If you are anything like me, this election has been overwhelming. Confusion, uncertainty, frustration, and disappointment are just a few of the feelings I’ve experienced. How about you?
A not-so-secret “secret” in the pastor world is that we often preach what we need to hear most. Today as I write this, these words from Isaiah are what I need to hear. I hope they will be a helpful reminder for you as well in these trying times.
“Fear not, for I have redeemed you; I have called you by name, you are mine.” -Isaiah 43:1b
Whoever you voted for does not change whose you are. God has claimed you as a child of God. And you are deeply loved. As we look to the future, I pray we will move forward acting and speaking in ways that share our loving identity. I pray politics will not keep us from continuing our work to care for our neighbors and God’s incredible creation. I pray that each of us would live into this identity of beloved child of God.
Fear not! God is with us.
An Advent Like No Other
It’s hard to be believe, but Advent begins in November. As we reflect on eating far too much for Thanksgiving dinner AGAIN, we shift right into the season of Advent, a time when we prepare for the coming of the Christ child. But if we are realistic at all, we know that this year will not be normal.
As I think about this, there is a part of me that just wants to make friends with the Grinch and hibernate until it’s over. But there is another part of me that sees this as a great opportunity. Let’s not even try to recreate Christmas as we’ve always done and let’s embrace the opportunity before us.
As you will see by the plans we are making for this Advent and Christmas (see below), things will be different. We’re going to do a daily Advent Calendar on Facebook. We’re planning a drive or walk by Advent Event outside. We’ll have a special Christmas delivery for all of you. We’re imagining a BRIEF outdoor worship by candlelight on Christmas Eve. It may not look like it always has, but I believe it will be memorable. And most important of all, a child will be born into this messy and uncertain world reminding all of us that our hope is in God.
Make plans to join us this Advent and Christmas and consider being part of the many activities we will be doing to make this year special. As we look back on this Christmas, I hope we can fondly remember our COVID Christmas together.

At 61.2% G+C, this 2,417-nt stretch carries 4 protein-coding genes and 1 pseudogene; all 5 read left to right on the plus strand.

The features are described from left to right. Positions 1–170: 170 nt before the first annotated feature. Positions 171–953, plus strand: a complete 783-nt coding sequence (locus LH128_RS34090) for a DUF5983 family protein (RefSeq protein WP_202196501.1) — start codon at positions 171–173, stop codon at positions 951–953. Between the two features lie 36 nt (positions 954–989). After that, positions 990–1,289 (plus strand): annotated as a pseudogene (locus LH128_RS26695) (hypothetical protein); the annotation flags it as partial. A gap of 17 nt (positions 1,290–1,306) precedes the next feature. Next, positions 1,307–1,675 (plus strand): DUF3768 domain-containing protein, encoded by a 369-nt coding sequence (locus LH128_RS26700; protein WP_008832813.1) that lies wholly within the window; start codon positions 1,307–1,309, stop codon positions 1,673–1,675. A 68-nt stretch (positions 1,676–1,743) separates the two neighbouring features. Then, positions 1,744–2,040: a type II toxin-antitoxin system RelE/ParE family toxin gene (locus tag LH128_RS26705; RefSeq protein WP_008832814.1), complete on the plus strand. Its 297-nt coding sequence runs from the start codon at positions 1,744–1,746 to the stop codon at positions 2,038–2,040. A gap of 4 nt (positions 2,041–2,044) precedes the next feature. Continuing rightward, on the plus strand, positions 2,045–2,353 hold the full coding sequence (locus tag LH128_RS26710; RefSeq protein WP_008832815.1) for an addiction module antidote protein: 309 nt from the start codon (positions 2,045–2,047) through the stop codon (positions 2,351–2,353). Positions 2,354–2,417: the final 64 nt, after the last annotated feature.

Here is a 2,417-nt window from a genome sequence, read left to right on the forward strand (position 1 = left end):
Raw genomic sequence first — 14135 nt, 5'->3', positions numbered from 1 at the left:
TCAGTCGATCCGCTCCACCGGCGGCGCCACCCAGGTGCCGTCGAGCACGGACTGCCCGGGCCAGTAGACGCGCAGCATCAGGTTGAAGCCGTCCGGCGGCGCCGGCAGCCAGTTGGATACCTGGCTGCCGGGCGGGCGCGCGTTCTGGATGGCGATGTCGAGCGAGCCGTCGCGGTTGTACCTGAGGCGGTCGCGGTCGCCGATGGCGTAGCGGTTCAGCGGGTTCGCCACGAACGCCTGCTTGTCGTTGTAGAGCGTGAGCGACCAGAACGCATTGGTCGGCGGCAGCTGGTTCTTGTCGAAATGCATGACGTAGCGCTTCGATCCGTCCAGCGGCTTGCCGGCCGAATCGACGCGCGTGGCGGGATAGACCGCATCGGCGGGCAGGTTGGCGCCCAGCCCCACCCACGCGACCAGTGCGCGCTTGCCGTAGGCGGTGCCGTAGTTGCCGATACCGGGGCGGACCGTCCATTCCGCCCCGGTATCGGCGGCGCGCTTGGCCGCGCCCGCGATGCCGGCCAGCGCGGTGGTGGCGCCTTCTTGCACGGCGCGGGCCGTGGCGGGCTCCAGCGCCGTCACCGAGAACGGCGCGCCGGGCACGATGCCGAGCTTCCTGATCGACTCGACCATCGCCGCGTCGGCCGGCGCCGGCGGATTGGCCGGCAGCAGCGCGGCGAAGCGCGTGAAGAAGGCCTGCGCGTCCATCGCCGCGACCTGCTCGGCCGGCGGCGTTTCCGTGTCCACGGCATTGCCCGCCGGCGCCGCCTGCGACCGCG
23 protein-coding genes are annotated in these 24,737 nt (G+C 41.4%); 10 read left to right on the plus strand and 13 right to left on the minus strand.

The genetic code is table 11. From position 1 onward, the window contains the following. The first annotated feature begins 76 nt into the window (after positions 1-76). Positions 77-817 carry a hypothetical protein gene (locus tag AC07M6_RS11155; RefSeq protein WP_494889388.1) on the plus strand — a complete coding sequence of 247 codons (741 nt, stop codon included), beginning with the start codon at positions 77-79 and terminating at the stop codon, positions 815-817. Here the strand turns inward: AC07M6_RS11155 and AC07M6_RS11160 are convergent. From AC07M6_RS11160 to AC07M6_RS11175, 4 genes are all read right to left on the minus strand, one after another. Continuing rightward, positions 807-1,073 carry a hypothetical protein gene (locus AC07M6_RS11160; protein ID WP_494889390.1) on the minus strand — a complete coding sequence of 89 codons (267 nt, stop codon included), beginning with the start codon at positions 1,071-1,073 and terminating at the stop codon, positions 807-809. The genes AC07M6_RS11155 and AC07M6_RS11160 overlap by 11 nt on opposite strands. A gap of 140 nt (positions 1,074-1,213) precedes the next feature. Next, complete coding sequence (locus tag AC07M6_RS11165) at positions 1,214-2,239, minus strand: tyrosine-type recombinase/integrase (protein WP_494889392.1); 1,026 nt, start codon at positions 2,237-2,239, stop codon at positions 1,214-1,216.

With anticipation & hope,
In case you didn’t notice, we have an election coming up. And if you did not notice, you must not have a TV and you must be on lockdown in your house, because the election is everywhere! While most of us cannot wait for the campaign commercials and lawn signs to go away, let me remind you this is a time to practice your faith.
As we prepare for the election, take some time to reflect on the actions, policies, and character of the leaders on the ballot. Who most reflects what God is calling us to in this world? Who reflects the love, compassion, and care for all of God’s children? And then I would encourage you to cast your ballot trusting that you are following your faith.
This Sunday will be Reformation Sunday. Some of the changes that came about in the Reformation led to the inclusion of all people in the work and ministry of the church. Martin Luther reminded us that the work of the church is not just done by priests. We are part of a priesthood of all believers who are the hands and feet of Christ in this world. If we believe this to be true, it means that our faith seeps into every aspects of our lives.
And so, as we go to work, as we go to school, as we go to the polls, we reflect the faith to which Christ has called us. May we be faithful everyday in the life we live. May we be people who reflect the love and compassion of Christ.
The next few weeks of worship will be special. We will be celebrating and giving thanks to God for a variety of people. As we do this, I am inviting you to be part of this time of thanks and praise.
This Sunday we will celebrate with our confirmation students who affirmed their baptism on October 4. These nine youth have been a joy to teach these past few years and I look forward to all God has in store for them. Please be praying for them in the days, months, and years to come. And join us as we celebrate this important faith milestone.